A Christmas Carol, Part 1

The beloved Christmas story by Charles Dickens was published on December 19, 1843. Though it is now so much a part of Christmas that it feels like it has always been here, it’s actually less than a hundred and seventy-five years old.

The story is very familiar, and if you know it as well as I do, you may skip this paragraph. A cold, greedy, heartless man, Ebenezer Scrooge, is visited on Christmas Eve by the ghost of his old partner Jacob Marley, who is doing penance after death for his miserly way of life. He promises Scrooge that he will be visited by three ghosts. These spirits show him his past, his present, and his future. It is when he realizes finally that he will die alone and unmourned that he is shocked into changing his ways and becomes “as good a friend, as good a master, and as good a man as the good old city knew…”

We tend to think of this today as a feel good story of a grouchy old man changing his ways and being redeemed, but I don’t think that is the main thing Dickens hoped to show. The story is about the grinding effects of poverty and loneliness. Scrooge became the man he was because of growing up poor and being unwanted. Tiny Tim dies in Scrooge’s vision because the Cratchits cannot afford to do what it would take to make him well. As Marley leaves Scrooge, we see the ghosts trying to help a poor woman, but they no longer have the power to do so. Dickens, who grew up poor, knew the wretched life led by those in poverty in London. I truly believe Scrooge was redeemed, not for himself, but for Bob Cratchit’s sake.

There’s a lot more to say about this story, and I think I will do another blog on it, but for now, don’t be like the unredeemed Scrooge, but in this season when we give to friends and relatives, remember those less fortunate and be generous like the redeemed Ebeneezer.


Quotes from A Christmas Carol

Once upon a time–of all the good days in the year, on Christmas Eve–old Scrooge sat busy in his counting-house.

“A merry Christmas, uncle! God save you!” cried a cheerful voice. “Bah!” said Scrooge. “Humbug!”

Out upon merry Christmas! What’s Christmas time to you but a time for paying bills without money; a time for finding yourself a year older, but not an hour richer… If I could work my will,” said Scrooge indignantly, “every idiot who goes about with ‘Merry Christmas’ upon his lips should be boiled with his won pudding, and buried with a stake of holly through his heart. He should!”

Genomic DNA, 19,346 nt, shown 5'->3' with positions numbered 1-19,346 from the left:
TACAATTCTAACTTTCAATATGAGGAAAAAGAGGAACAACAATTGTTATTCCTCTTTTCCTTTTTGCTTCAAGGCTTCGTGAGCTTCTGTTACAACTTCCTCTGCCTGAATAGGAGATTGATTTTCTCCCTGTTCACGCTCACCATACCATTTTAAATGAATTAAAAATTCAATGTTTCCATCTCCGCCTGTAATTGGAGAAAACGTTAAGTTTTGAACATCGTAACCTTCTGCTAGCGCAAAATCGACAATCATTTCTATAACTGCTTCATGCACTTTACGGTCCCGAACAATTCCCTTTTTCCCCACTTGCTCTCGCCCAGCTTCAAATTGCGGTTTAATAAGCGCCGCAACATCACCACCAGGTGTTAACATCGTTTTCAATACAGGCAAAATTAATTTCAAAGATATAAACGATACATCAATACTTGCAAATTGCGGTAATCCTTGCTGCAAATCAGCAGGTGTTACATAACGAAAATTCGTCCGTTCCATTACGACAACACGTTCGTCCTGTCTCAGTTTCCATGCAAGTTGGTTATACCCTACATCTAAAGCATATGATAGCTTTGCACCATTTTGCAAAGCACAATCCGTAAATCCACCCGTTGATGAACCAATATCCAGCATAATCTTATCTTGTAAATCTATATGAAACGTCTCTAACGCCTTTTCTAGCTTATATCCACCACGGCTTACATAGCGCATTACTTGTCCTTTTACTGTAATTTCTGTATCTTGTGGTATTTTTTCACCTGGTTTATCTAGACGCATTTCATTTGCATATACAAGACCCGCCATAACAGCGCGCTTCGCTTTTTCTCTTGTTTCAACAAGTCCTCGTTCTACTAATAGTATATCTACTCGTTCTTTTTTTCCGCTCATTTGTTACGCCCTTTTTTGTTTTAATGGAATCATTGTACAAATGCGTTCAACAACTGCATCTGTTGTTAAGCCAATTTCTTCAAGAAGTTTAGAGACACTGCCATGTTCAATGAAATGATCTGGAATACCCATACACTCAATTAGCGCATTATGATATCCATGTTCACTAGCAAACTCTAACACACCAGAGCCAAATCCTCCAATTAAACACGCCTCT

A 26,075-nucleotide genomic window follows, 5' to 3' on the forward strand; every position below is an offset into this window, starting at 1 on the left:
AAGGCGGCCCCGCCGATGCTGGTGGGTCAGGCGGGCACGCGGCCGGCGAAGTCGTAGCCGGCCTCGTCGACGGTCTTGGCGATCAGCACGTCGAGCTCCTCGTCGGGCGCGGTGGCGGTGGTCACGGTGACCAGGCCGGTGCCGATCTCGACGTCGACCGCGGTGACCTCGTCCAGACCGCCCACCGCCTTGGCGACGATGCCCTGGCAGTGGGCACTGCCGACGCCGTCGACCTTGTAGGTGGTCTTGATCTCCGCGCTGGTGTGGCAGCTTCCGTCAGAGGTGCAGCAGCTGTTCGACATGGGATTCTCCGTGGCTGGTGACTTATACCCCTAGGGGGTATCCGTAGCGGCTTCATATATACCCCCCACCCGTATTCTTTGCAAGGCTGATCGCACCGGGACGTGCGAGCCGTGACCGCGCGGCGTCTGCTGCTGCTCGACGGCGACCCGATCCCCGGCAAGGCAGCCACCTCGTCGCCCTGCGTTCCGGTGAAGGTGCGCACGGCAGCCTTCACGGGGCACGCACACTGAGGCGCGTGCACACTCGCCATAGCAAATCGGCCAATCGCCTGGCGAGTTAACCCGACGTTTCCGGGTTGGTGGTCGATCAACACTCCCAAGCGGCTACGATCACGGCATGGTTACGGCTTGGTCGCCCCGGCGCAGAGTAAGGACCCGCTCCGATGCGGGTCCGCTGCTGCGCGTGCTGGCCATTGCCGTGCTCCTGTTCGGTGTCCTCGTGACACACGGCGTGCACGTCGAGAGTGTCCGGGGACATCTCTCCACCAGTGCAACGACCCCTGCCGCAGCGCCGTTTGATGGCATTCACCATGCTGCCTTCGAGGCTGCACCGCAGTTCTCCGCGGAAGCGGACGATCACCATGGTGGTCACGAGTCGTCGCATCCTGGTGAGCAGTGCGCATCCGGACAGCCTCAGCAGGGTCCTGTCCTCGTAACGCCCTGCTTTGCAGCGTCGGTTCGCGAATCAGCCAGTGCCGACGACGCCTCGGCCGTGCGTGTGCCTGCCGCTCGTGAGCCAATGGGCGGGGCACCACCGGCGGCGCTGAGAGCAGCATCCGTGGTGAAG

“At this festive season of the year, Mr Scrooge,” said the gentleman, taking up a pen, “it is more than usually desirable that we should make some slight provision for the poor and destitute, who suffer greatly at the present time. … We choose this time, because it is a time, of all others, when Want is keenly felt, and Abundance rejoices.”

But I am sure that I have always thought of Christmas time, when it has come round…as a good time; a kind, forgiving, charitable, pleasant time; the only time I know of, in the long calendar of the year, when men and women seem by one consent to open their shut-up hearts freely.

Then Bob proposed: “A Merry Christmas to us all, my dears. God bless us!” Which all his family re-echoed. “God bless us every one!” said Tiny Tim, the last of all.

..it was always said of him [Scrooge] that he knew how to keep Christmas well, if any man alive possessed the knowledge. May that be truly said of us, and all of us!

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3 thoughts on “A Christmas Carol, Part 1

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